By Amy Nicholson
By Amy Nicholson
By Heather Baysa
By Calum Marsh
By Stephanie Zacharek
By Alan Scherstuhl
By Simon Abrams
By Alan Scherstuhl
Surf's up. Palm trees sway invitingly in the breeze. The sparkling beaches are amply decorated with bikini babes and hard-body surfer dudes. Everybody has a nice, cold drink with a wedge of fresh lime in it. Seen that way, The Big Bounce is as alluring a midwinter pitch for the glories of Hawaii as any tourist board or chamber of commerce could come up with. Problem is, Bounce also intends to serve as a heist movie fueled by sex, greed, deception, and double cross -- a film noir spiked with humor and heated by the tropical sun -- and on that score, it's pretty weak stuff.
Little matter that director George Armitage (Grosse Point Blank, Miami Blues) and Venezuelan screenwriter Sebastian Gutierrez (Gothika) had an Elmore Leonard crime novel to work with -- the same rich opportunity that stirred director Barry Sonnenfeld to his dead-on satire of Hollywood in Get Shorty, revived John Frankenheimer's gift for degenerate villainy in 52 Pick-Up, and energized Quentin Tarantino's sharp hipster games in Jackie Brown. Thanks to his nimble plotting and streetwise dialogue, Leonard has helped many a moviemaker look good over the years. But not this bunch. Not this time.
Bounce wants in the worst way to reproduce the crucial balance between effortless thrill and perverse ambition that drives the best caper movies. But its two young principals, Owen Wilson (Bottle Rocket) and Sara Foster (a long-stemmed fashion model whose chief dramatic gift consists of waggling her butt), don't get it done, and a generous sprinkling of veteran stars -- Morgan Freeman as a mysterious district judge on the north shore of Oahu, Gary Sinise as a sleazy real estate developer, and Charlie Sheen as a buffoonish go-fer -- can't do much to aid the cause.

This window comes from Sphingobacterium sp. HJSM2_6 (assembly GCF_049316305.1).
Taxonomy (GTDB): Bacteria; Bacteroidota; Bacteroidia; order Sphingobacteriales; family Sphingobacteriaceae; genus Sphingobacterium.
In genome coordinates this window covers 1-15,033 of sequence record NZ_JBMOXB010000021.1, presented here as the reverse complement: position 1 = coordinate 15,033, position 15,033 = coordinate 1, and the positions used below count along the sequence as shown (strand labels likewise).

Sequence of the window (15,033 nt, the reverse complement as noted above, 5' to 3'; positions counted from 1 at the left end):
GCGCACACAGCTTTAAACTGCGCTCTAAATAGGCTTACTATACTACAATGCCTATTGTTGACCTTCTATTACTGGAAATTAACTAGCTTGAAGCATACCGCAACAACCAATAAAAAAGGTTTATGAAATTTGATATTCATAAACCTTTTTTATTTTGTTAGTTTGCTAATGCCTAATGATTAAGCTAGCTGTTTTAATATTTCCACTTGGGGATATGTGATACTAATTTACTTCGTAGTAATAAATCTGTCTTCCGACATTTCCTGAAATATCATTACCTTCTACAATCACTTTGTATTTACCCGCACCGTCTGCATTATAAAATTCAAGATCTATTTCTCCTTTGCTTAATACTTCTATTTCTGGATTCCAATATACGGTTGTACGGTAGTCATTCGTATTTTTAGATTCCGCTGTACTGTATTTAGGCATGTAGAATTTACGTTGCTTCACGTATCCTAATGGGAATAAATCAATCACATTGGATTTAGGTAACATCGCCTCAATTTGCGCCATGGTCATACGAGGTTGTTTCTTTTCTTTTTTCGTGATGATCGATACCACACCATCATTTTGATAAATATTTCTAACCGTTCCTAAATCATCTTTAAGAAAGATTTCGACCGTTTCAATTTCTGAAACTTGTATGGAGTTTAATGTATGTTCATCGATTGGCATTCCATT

The amiable-seeming Wilson, who will next appear in the new Starsky and Hutch feature, here resuscitates a familiar type: the aimless drifter with a police record and a penchant for bad luck. He's a likable petty thief who doesn't mind burglarizing a fraternity house or stealing the occasional car but who immediately finds himself in deep water when a big score comes his way. Hey, the guy has blond bangs. He surfs. That his name is Jack Ryan should disturb no one: Created back in 1969, Elmore Leonard's Jack Ryan precedes techno-novelist Tom Clancy's dashing CIA agent of the same name by 15 years (the first filmed version of The Big Bounce also came out in 1969, with Ryan O'Neal in the lead role).
Unfortunately, Foster plays the femme fatale of the piece, one Nancy Hayes. A sleek, blond beach beauty, Nancy allegedly has a taste for illicit adventure and a gift for manipulation, but Foster's performance suggests Sandra Dee more than Barbara Stanwyck or Kathleen Turner. When Nancy supposedly gets her hooks into Jack, it's a little hard to believe. She seems more concerned with her many costume changes -- bikini to halter top, sarong to strategically wrapped towel -- than with her instinct for betrayal, and even her darkest, most amusing lines of Leonard-generated dialogue suggest a teenager playing a tough girl in the school play.
Of this caper's complications, suffice it to say that Jack and Nancy (along with almost everyone else, it turns out) are in single-minded pursuit of $200,000 that's been secreted away by Sinise's odious developer, Ray Ritchie. By the time a few bodies are scattered around and we're finally liberated to the lobby, all the usual twists of plot and weird revelations of character common to the caper and film noir genres have been played out -- without much force or effect. Some sketchy minor characters materialize in the forms of song legend Willie Nelson and fine character actor Harry Dean Stanton, who pop in for a quick game of dominoes with Freeman and then promptly vanish. Must be friends of the family. Meanwhile, Armitage inserts a couple of surfing scenes to remind us again of Hawaii' s sunny attractions and in the end spirits his hero away in the back of a white stretch limousine. Revealing this here and now does not, I assure you, constitute a betrayal of the viewer's anticipation of mystery. The low-wattage thrills, lukewarm jokes, and unconvincing caricatures we encounter in The Big Bounce simply don't generate that kind of excitement. Leonard gets another check, but he deserves better, even 35 years after the fact.
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